World Health Day: Depression: Let’s Talk
Today is World Health Day and the World Health Organisation has highlighted depression as theme of this year’s World Health Day campaign. The WHO have identified depression as the leading cause of ill health and disability worldwide. They estimate that over 300 million people are now living with depression – this is an increase of more than 18% since 2005.
Depression can affect anyone. Any age. From anywhere. It causes mental anguish and impacts daily life by hindering your ability to complete even simple everyday tasks. It impacts relationships, careers and its worst possible outcome is suicide – now the second leading cause of death in 15-29 year olds.
A depressive episode can be as mild, moderate or severe and depends on the number and severity of symptoms.
Recurrent depressive disorder: involves repeated depressive episodes. You may experience depressed mood, loss of interest and enjoyment, and reduced energy leading to diminished activity for at least two weeks. Many people with depression also suffer from anxiety symptoms, disturbed sleep and appetite and may have feelings of guilt or low self-worth, poor concentration and even medically unexplained symptoms.
Someone with a mild depressive episode will have some difficulty in continuing with ordinary work and social activities, but will probably not cease to function completely. During a severe depressive episode, it is very unlikely that the sufferer will be able to continue with social, work, or domestic activities, except to a very limited extent.
Bipolar affective disorder: this type of depression typically consists of both manic and depressive episodes separated by periods of normal mood. Manic episodes involve elevated or irritable mood, over-activity, pressure of speech, inflated self-esteem and a decreased need for sleep.
Depression results from a complex interaction of social, psychological and biological factors. People who have gone through adverse life events (unemployment, bereavement, psychological trauma) are more likely to develop depression. Depression can, in turn, lead to more stress and dysfunction and worsen the affected person’s life situation and depression itself.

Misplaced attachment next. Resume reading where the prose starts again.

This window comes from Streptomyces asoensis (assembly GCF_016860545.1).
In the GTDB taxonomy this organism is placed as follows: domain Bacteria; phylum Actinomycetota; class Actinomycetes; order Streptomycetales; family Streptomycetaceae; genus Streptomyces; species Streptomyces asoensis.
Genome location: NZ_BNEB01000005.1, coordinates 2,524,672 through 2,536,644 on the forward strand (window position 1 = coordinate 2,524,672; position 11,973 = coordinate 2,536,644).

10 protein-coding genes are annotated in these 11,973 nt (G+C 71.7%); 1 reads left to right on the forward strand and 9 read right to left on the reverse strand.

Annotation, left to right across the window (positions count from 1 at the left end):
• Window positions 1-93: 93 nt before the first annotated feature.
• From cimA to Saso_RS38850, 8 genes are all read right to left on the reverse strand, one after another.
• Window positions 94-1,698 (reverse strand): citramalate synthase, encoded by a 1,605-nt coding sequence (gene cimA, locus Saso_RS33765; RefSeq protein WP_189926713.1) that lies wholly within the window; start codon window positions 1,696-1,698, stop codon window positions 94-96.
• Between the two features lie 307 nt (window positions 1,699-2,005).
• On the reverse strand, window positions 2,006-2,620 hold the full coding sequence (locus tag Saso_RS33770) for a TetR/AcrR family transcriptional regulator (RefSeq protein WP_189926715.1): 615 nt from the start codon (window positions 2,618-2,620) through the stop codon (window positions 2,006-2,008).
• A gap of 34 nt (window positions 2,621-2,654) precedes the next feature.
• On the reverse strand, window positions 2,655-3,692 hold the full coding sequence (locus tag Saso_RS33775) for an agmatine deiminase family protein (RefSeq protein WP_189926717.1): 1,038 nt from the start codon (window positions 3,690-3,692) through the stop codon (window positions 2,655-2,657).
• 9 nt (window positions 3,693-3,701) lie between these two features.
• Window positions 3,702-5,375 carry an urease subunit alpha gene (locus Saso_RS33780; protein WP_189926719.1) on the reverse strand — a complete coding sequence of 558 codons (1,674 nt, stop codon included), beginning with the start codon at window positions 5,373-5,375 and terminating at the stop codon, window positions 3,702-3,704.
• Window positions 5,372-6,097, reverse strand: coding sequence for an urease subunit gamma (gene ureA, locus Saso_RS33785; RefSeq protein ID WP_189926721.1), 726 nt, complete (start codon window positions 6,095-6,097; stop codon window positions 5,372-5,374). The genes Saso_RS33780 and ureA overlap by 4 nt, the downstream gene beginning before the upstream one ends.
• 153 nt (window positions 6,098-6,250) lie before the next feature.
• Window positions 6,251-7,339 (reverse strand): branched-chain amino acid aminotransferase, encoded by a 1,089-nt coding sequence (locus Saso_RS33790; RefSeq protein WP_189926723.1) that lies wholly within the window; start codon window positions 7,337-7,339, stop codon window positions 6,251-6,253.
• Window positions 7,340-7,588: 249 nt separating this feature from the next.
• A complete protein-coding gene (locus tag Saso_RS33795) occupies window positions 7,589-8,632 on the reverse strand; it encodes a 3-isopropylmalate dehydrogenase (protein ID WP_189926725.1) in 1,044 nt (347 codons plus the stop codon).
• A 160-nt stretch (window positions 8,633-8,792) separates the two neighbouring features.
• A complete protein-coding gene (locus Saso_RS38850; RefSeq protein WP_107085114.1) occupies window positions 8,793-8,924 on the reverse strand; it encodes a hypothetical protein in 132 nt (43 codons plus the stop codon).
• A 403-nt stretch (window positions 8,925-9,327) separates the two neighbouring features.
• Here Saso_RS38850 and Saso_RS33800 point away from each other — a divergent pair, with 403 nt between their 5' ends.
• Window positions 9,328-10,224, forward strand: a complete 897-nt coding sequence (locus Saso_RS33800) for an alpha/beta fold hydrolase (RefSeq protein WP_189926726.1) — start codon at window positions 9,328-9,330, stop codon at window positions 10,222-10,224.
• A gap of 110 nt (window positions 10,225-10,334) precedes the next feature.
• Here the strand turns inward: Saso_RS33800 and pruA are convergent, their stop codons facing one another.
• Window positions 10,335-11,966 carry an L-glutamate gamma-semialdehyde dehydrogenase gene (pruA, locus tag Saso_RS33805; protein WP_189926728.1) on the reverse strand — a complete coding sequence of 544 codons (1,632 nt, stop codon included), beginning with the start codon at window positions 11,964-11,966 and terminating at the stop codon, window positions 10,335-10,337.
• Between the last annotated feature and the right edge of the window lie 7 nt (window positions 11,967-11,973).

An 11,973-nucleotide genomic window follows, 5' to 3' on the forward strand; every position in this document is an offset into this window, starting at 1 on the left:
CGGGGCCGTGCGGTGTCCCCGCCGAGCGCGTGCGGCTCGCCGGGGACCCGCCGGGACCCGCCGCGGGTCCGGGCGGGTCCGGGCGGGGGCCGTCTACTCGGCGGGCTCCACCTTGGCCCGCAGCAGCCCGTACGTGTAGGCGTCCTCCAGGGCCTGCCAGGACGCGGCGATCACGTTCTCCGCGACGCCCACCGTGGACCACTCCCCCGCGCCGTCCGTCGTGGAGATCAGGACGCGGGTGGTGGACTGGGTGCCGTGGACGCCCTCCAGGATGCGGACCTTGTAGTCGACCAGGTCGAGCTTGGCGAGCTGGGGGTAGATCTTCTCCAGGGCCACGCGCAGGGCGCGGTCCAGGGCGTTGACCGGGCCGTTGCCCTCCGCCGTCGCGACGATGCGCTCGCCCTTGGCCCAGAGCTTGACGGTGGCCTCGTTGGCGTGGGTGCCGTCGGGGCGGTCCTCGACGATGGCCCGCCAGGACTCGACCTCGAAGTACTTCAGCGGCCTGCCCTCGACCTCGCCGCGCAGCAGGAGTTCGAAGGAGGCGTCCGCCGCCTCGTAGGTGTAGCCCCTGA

Effective treatments for depression exist however fewer than half of those suffering from depression in the world receive treatment. This figure plummets in regard to certain countries. This can be due to lack of trained health-care workers, social stigma, a lack of understanding about mental health and many other factors.
No matter the wealth of a country, people suffering from depression are often misdiagnosed. Either from it not being recognised, or people being incorrectly diagnosed and offered anti-depressants.
Treatment usually involves either a talking therapy or antidepressant medication or a combination of these:
• cognitive behavioural therapy (CBT) including online CBT
• interpersonal therapy (IPT)
• behavioural activation
• psychodynamic psychotherapy
• behavioural couples therapy
• selective serotonin reuptake inhibitors (SSRIs)
• serotonin and norepinephrine reuptake inhibitors (SNRIs)
• monoamine oxidase inhibitors (MAOIs)
• other antidepressants including anti-psychotics
Mind have a great resource for more information on treatments for depression here. If you think you may be suffering from depression, speak to your GP who will recommend the next steps.